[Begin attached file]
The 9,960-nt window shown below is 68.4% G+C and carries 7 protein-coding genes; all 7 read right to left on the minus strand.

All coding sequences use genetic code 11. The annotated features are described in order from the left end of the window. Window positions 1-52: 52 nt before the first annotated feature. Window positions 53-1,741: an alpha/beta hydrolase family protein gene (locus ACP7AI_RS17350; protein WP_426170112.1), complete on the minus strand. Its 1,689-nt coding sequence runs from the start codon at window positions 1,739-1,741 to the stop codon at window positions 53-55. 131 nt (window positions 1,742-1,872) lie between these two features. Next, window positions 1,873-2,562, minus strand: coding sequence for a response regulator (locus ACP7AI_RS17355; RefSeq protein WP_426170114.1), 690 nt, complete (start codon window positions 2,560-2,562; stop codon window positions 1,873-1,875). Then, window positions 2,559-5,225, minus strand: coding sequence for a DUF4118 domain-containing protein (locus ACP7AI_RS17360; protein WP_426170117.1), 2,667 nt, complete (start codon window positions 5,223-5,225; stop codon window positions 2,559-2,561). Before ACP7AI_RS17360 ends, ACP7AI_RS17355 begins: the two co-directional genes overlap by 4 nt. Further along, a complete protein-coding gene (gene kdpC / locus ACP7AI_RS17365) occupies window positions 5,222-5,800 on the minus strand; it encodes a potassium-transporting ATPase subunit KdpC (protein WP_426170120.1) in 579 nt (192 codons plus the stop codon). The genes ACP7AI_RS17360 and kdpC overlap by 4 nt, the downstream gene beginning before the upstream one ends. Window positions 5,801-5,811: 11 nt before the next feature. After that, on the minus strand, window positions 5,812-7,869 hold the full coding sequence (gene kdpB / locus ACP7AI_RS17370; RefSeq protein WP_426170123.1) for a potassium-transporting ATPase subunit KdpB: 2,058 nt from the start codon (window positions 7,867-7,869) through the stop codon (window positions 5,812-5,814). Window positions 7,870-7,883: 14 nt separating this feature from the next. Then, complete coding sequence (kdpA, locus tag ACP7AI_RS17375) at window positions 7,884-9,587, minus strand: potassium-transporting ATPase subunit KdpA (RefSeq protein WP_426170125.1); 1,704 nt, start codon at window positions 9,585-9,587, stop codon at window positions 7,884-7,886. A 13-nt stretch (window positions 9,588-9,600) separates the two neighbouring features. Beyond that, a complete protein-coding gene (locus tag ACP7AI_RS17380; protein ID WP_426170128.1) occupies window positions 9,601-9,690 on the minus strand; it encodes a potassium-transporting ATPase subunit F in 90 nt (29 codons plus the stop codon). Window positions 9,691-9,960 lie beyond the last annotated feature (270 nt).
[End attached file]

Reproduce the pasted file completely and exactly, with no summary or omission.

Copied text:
The 9,960-nt window shown below is 68.4% G+C and carries 7 protein-coding genes; all 7 read right to left on the minus strand.

All coding sequences use genetic code 11. The annotated features are described in order from the left end of the window. Window positions 1-52: 52 nt before the first annotated feature. Window positions 53-1,741: an alpha/beta hydrolase family protein gene (locus ACP7AI_RS17350; protein WP_426170112.1), complete on the minus strand. Its 1,689-nt coding sequence runs from the start codon at window positions 1,739-1,741 to the stop codon at window positions 53-55. 131 nt (window positions 1,742-1,872) lie between these two features. Next, window positions 1,873-2,562, minus strand: coding sequence for a response regulator (locus ACP7AI_RS17355; RefSeq protein WP_426170114.1), 690 nt, complete (start codon window positions 2,560-2,562; stop codon window positions 1,873-1,875). Then, window positions 2,559-5,225, minus strand: coding sequence for a DUF4118 domain-containing protein (locus ACP7AI_RS17360; protein WP_426170117.1), 2,667 nt, complete (start codon window positions 5,223-5,225; stop codon window positions 2,559-2,561). Before ACP7AI_RS17360 ends, ACP7AI_RS17355 begins: the two co-directional genes overlap by 4 nt. Further along, a complete protein-coding gene (gene kdpC / locus ACP7AI_RS17365) occupies window positions 5,222-5,800 on the minus strand; it encodes a potassium-transporting ATPase subunit KdpC (protein WP_426170120.1) in 579 nt (192 codons plus the stop codon). The genes ACP7AI_RS17360 and kdpC overlap by 4 nt, the downstream gene beginning before the upstream one ends. Window positions 5,801-5,811: 11 nt before the next feature. After that, on the minus strand, window positions 5,812-7,869 hold the full coding sequence (gene kdpB / locus ACP7AI_RS17370; RefSeq protein WP_426170123.1) for a potassium-transporting ATPase subunit KdpB: 2,058 nt from the start codon (window positions 7,867-7,869) through the stop codon (window positions 5,812-5,814). Window positions 7,870-7,883: 14 nt separating this feature from the next. Then, complete coding sequence (kdpA, locus tag ACP7AI_RS17375) at window positions 7,884-9,587, minus strand: potassium-transporting ATPase subunit KdpA (RefSeq protein WP_426170125.1); 1,704 nt, start codon at window positions 9,585-9,587, stop codon at window positions 7,884-7,886. A 13-nt stretch (window positions 9,588-9,600) separates the two neighbouring features. Beyond that, a complete protein-coding gene (locus tag ACP7AI_RS17380; protein ID WP_426170128.1) occupies window positions 9,601-9,690 on the minus strand; it encodes a potassium-transporting ATPase subunit F in 90 nt (29 codons plus the stop codon). Window positions 9,691-9,960 lie beyond the last annotated feature (270 nt).